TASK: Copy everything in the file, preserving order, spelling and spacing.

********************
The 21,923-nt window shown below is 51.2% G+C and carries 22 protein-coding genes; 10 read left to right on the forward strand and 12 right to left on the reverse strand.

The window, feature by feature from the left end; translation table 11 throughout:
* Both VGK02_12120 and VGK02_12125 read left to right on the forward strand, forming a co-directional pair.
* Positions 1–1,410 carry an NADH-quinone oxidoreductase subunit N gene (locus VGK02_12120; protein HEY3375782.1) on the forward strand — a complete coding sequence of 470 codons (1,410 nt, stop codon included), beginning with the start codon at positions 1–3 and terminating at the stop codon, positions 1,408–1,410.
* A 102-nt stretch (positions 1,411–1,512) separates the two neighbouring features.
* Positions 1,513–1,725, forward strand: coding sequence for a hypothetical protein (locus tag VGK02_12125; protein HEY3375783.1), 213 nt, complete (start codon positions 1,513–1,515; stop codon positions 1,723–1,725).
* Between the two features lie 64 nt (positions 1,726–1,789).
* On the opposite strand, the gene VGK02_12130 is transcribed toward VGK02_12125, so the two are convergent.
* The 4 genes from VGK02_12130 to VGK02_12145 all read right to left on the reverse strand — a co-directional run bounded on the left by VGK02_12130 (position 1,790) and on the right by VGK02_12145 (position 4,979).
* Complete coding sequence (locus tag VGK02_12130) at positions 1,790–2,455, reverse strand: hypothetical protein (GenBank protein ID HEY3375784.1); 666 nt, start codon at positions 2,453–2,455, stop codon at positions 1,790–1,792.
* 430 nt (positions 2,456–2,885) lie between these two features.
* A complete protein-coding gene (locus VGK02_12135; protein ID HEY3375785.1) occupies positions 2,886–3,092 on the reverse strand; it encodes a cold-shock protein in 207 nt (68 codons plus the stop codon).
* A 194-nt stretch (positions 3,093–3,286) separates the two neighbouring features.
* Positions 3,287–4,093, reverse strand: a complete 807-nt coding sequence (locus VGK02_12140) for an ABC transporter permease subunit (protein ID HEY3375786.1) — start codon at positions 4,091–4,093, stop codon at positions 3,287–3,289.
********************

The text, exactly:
The 21,923-nt window shown below is 51.2% G+C and carries 22 protein-coding genes; 10 read left to right on the forward strand and 12 right to left on the reverse strand.

The window, feature by feature from the left end; translation table 11 throughout:
* Both VGK02_12120 and VGK02_12125 read left to right on the forward strand, forming a co-directional pair.
* Positions 1–1,410 carry an NADH-quinone oxidoreductase subunit N gene (locus VGK02_12120; protein HEY3375782.1) on the forward strand — a complete coding sequence of 470 codons (1,410 nt, stop codon included), beginning with the start codon at positions 1–3 and terminating at the stop codon, positions 1,408–1,410.
* A 102-nt stretch (positions 1,411–1,512) separates the two neighbouring features.
* Positions 1,513–1,725, forward strand: coding sequence for a hypothetical protein (locus tag VGK02_12125; protein HEY3375783.1), 213 nt, complete (start codon positions 1,513–1,515; stop codon positions 1,723–1,725).
* Between the two features lie 64 nt (positions 1,726–1,789).
* On the opposite strand, the gene VGK02_12130 is transcribed toward VGK02_12125, so the two are convergent.
* The 4 genes from VGK02_12130 to VGK02_12145 all read right to left on the reverse strand — a co-directional run bounded on the left by VGK02_12130 (position 1,790) and on the right by VGK02_12145 (position 4,979).
* Complete coding sequence (locus tag VGK02_12130) at positions 1,790–2,455, reverse strand: hypothetical protein (GenBank protein ID HEY3375784.1); 666 nt, start codon at positions 2,453–2,455, stop codon at positions 1,790–1,792.
* 430 nt (positions 2,456–2,885) lie between these two features.
* A complete protein-coding gene (locus VGK02_12135; protein ID HEY3375785.1) occupies positions 2,886–3,092 on the reverse strand; it encodes a cold-shock protein in 207 nt (68 codons plus the stop codon).
* A 194-nt stretch (positions 3,093–3,286) separates the two neighbouring features.
* Positions 3,287–4,093, reverse strand: a complete 807-nt coding sequence (locus VGK02_12140) for an ABC transporter permease subunit (protein ID HEY3375786.1) — start codon at positions 4,091–4,093, stop codon at positions 3,287–3,289.